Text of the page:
Spectacular cinematography captures the world of bands of children who rove war-torn Afghanistan, scavenging, stealing, trading and surviving with gusto, in a film that artfully combines documentary and re-enactment.
Screened as part of NZIFF 2016
Shot on 16mm film on numerous visits over seven years, debut filmmaker Pieter-Jan De Pue’s account of bands of armed children roving war-torn Afghanistan is as amazing for where it goes as it is for being so impeccably well crafted. It was the hands-down winner of this year’s Sundance World Cinema Documentary Special Jury Award for Best Cinematography, but that accolade cannot prepare you for just how breathtaking it looks, let alone how unlike any other documentary filmed in a war zone.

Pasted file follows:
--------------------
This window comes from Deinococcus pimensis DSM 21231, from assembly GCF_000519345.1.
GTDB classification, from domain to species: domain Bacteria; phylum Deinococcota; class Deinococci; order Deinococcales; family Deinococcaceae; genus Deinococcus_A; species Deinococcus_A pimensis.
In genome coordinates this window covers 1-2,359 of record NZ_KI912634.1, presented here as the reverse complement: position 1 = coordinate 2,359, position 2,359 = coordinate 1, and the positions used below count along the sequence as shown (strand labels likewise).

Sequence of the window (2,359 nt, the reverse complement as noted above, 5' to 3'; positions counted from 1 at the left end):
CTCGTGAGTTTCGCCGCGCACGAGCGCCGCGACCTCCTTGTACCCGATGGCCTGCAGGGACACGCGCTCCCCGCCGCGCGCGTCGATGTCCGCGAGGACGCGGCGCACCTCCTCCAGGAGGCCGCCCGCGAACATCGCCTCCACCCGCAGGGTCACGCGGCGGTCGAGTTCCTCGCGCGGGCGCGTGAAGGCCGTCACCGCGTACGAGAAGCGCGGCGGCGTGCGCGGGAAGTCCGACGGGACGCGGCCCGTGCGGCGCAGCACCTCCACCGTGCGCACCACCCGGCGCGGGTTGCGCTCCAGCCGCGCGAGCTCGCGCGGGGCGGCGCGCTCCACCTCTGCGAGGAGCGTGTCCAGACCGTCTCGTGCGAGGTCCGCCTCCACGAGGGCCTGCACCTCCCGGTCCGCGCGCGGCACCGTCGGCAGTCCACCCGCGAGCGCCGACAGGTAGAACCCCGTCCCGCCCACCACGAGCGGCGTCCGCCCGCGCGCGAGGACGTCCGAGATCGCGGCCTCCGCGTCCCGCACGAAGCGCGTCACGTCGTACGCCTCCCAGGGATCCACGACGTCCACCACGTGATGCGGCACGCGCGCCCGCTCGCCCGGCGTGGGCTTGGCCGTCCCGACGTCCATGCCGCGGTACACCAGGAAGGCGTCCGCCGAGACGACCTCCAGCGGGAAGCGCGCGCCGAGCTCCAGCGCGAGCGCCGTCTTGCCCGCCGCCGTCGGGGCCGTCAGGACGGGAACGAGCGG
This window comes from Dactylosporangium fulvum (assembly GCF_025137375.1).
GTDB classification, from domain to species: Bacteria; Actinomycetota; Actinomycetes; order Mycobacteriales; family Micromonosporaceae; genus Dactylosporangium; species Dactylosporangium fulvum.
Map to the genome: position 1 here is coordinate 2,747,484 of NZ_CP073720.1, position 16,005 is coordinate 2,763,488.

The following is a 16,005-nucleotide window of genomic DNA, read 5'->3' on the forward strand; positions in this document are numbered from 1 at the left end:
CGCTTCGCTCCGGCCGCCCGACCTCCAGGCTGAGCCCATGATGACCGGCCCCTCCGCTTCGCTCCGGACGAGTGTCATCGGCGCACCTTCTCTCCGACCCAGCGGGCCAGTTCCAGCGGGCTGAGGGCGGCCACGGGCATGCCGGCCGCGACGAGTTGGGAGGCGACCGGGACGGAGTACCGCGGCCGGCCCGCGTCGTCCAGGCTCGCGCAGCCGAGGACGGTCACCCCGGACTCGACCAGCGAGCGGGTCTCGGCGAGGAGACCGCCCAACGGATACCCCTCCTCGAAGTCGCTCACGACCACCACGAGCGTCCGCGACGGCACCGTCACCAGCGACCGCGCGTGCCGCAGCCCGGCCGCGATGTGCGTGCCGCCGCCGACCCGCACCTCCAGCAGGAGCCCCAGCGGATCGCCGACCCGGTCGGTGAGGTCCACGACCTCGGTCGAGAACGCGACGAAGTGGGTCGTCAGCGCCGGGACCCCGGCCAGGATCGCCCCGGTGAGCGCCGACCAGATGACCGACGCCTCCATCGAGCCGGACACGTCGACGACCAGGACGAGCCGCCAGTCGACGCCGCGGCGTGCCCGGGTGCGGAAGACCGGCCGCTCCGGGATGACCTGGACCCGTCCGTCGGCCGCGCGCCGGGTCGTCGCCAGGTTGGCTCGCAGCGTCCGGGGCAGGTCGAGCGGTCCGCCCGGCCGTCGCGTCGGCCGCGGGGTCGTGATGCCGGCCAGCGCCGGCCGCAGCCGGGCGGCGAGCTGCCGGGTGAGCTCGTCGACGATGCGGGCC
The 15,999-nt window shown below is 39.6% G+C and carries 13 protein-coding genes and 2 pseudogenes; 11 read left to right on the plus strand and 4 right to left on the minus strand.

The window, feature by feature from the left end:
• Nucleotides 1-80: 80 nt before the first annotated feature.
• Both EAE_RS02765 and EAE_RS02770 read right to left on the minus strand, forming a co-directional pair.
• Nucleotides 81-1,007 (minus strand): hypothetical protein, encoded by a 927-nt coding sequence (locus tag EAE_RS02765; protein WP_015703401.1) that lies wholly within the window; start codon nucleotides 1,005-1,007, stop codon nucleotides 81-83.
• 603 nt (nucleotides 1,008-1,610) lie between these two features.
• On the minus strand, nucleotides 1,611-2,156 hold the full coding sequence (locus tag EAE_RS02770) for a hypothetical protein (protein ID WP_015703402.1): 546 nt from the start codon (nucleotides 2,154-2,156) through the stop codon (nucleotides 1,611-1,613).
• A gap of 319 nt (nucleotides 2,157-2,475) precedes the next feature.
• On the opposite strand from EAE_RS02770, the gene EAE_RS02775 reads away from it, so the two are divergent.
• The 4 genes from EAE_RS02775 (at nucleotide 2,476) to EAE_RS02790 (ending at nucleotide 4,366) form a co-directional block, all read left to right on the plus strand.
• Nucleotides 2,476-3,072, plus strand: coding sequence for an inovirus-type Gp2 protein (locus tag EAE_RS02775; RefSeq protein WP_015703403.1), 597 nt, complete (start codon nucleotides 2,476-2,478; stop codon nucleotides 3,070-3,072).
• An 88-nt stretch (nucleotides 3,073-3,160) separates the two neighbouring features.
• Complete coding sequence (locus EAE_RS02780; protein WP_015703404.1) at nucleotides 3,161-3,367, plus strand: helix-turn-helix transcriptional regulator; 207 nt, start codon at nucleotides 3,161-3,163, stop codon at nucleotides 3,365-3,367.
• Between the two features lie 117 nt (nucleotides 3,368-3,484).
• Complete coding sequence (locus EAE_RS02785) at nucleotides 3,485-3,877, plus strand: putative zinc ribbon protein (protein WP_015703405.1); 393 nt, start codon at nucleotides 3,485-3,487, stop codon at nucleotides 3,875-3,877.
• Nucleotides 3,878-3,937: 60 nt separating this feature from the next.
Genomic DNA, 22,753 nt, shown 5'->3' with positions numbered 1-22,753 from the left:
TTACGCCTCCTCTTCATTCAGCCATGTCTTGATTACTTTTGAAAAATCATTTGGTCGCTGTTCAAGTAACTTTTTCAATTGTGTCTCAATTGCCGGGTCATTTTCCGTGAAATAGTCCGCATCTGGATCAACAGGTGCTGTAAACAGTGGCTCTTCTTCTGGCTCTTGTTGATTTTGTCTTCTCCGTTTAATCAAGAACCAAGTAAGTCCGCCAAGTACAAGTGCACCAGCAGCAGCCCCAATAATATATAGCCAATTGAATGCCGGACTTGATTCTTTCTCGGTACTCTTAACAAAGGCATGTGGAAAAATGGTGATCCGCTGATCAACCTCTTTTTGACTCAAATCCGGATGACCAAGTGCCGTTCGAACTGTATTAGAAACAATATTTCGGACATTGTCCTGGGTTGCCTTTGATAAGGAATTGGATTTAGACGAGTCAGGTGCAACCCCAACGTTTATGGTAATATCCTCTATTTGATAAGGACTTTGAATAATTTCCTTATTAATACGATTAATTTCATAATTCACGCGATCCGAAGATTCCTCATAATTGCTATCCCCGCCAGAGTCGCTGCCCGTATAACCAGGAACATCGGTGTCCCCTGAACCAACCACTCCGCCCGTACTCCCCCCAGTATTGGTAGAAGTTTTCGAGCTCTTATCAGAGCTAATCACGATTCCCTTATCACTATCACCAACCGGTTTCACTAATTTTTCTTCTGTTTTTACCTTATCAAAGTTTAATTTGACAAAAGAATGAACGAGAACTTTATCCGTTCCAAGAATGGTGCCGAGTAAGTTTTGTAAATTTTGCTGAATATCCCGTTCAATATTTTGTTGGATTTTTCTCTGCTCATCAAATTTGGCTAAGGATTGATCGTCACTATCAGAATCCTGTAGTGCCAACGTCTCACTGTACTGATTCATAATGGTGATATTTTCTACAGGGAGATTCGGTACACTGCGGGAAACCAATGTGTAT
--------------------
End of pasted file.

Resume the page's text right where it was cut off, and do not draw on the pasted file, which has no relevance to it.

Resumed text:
De Pue enlisted his young subjects to re-enact their exploits for his camera. They roam the valleys searching for undetonated explosives to sell or trade amongst other gangs. Some mine lapis lazuli by hand, others steal opium from passing caravans. Their informal mercenary system interacts with fractious, understandably wary US troops. Cheering the news of imminent US withdrawal, they dream of lording it over their battered country. Flights of invented mythology and intense visual lyricism ascribe freedom and resilience to these wild, motherless boys, and do so with unabashed romanticism. But the reality of their hardscrabble existences is clear to see.